Today’s Headlines

  • Projected Cost of Moynihan Station Triples, Now at $3B (NY1)
  • Westchester May Be Getting BRT (MTR)
  • Supermarkets, Corner Delis Want to Keep ‘Green Carts’ Off Streets (NYT, Sun)
  • Council Member Eric Gioia of Queens Pledges Carbon Neutral Campaign (Sun)
  • Planners Look to Accommodate More Reverse Commuters (NYT)
  • A Profile in Extreme Commuting (AMNY)
  • PATH Train Turns 100 (NY1, AP)
  • More 16-Year-Olds Holding Off on Driver’s Licenses (NYT)
  • St. Louis Ponders a Plateau in Traffic Volume (Post-Dispatch via Planetizen)
  • Bangalore, India Has Become an Auto-Centric City (Planetizen)
  • Back to Petroleum: The ‘Recarbonization’ of BP (Guardian)
  • Larry Littlefield

    On the “Greencarts.”

    Back in 1996, City Planning proposed allowing larger stores in certain categories on wide streets in manufacturing districts, without a multi-year review process most stores could not afford. The goal was to allow more large supermarkets to open near poor neighborhoods. DCP found that many middle income people were shopping at large stores in the suburbs, denying the city jobs for the less well off and tax revenues, while the poor were stranded with monopolistic stores providing bad food at high prices.

    DCP was opposed be a coalition that hired Richard Lipsky. He went to white neighborhoods and said large stores would attract “outsiders” to their neighborhood and bring “crime.” He went to minority neighborhoods and claimed that the proposal was a white plot to wipe out minority businesses. And he went to snobby neighborhoods and claimed that allowing new large stores within the city as anti-urban, auto-centric, etc. Meanwhile, his backers sprinkled money on the City Council. The proposal was defeated.

    As I predicted in DCP documents, high markup, large corporate stores have been above to afford the process (and the political contributions) and open. So we have IKEA, Whole Foods and Trader Joes for the Yuppies, but poor communities are still stuck with bad food at high prices.

    So now Bloomberg has proposed auto-centric, anti-urban carts in poor neighborhoods, and the same coalition is set to shoot it down again.

    I mention this only in case some of you were taken in by the phony urban-snob/environmental argument 12 years ago. No doubt Lipsky, that defender of the envirnoment and the urban lifestyle who is also opposing congestion pricing, is in on this little piece of self interest as well.

  • Here’s the Times article referenced by the NY1 story on Moynihan Station:

    http://www.nytimes.com/2008/02/23/nyregion/23moynihan.html

    As I pointed out, the transportation (i.e. non-symbolic, non-developer-oriented) benefits of this plan are very minor. Symbols are nice, but in a declining economy, $3 billion is an awful lot to pay for a symbol. A less expensive symbol would be the Fulton Street Transit Center, which at last count was $1.2 billion over budget. Let’s take that $1.2 billion and build the big dome and the Calatrava birdie-whatsis, and spend the $1.8 billion on the Tenth Avenue station for the #7 (if we’re going to build that extension).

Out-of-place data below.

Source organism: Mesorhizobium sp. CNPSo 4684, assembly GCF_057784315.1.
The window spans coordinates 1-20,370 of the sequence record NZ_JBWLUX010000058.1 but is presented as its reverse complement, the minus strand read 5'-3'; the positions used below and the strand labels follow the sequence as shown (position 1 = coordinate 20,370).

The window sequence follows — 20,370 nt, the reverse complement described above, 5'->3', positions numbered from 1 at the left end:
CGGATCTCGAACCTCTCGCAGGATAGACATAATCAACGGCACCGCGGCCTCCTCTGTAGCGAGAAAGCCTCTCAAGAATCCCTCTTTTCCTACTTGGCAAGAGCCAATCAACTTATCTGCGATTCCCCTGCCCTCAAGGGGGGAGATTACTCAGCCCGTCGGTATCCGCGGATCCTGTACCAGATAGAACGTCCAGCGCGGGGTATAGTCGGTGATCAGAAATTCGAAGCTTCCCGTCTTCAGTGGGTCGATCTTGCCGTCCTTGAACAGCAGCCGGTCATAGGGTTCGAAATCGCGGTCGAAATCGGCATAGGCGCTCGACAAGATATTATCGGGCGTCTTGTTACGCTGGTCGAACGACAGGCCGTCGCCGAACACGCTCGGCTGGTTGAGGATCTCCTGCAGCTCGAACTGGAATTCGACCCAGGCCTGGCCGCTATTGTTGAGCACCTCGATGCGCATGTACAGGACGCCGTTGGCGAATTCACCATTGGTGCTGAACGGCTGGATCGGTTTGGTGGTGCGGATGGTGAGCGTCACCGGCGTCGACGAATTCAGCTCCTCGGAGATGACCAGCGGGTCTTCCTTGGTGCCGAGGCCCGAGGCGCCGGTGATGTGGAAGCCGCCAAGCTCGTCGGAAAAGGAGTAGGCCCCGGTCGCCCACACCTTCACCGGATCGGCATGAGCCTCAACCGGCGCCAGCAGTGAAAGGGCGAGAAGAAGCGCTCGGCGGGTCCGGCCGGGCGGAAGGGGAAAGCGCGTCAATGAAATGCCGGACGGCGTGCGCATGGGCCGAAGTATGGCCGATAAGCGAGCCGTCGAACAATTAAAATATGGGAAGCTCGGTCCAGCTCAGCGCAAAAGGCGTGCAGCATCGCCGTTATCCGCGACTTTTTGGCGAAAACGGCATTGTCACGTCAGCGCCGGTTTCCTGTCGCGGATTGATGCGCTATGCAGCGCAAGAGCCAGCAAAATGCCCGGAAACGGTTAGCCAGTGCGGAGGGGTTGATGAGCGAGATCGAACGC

Or more frugally still, how much could we save a year in interest payments if we cut the MTA debt by ten percent?

    http://capntransit.blogspot.com/2008/01/of-rats-and-gods.html

  • Call me dumb

    auto-centric anti-urban carts? This is sarcasm, right?

  • Larry Littlefield

    (auto-centric anti-urban carts? This is sarcasm, right?)

    Right. Where the City Council and the food supply is concerned, I can’t help it.

    Everyone forgets — no accountability.

  • Mark

    Cap’n, you’re assuming that the $3 billion in funding attracted by the potent symbolism of Moynihan Station would automatically become available for other projects if Moynihan were axed. That may not be so.

  • jmc

    Forget the BRT in westchester, if the full commuter rail option is built it will allow for connection of NJT and MNRR New Haven lines. This will have the most transit benefit and be the best for walkable, transit-oriented development in the region. BUilding the commuter rail link is really the best option for the sustainable growth of the metropolitan area.

  • Mark, that potent symbolism is not raising any new taxes. That money is either coming from the developers or from the general fund. Whatever’s not coming from the general fund is being diverted from other projects. If the symbolism is so potent it can draw money exclusively from road widening, parking lots and other anti-environment pork, great. I’m not convinced that it won’t poach from other, more effective projects.

  • When I first saw “Westchester May Be Getting BRT,” I thought, “Finally, they’re going to put separated bus lanes on Central Avenue!” No such luck.

  • Mr. Gioia, a likely candidate for public advocate, said yesterday that his campaign would purchase carbon offsets, use hybrid vehicles, send fewer mailers and more e-mail, and take other steps to make up for the greenhouse emissions produced by his run for office.

    Why use hybrid vehicles? Why would a campaign for a citywide office need any motor vehicles at all? Because he thinks nobody in Gerritsen Beach will take him seriously if he doesn’t show up in an SUV?

  • Mark

    Cap’n, I see your points, but car-addicted public officials never view one road project as a tradeoff against another. Transit users seem to assume that if we get one absolute necessity, another absolute necessity becomes impossible. Perhaps we are setting our expectations (and demands) too low.

  • Eric

    Larry, let’s also not forget that Richard Lipsky is on Bruce Ratner’s payroll (developer of the Atlantic Terminal mall — home of Target — and Gateway Plaza). Some mom ‘n’ pop advocate.

  • Ace

    Moynihan Station Triples, Now at $3B – Worth every penny to move commuter-rail farther away from the B,D,F,V,Q,R,N trains at 34th St.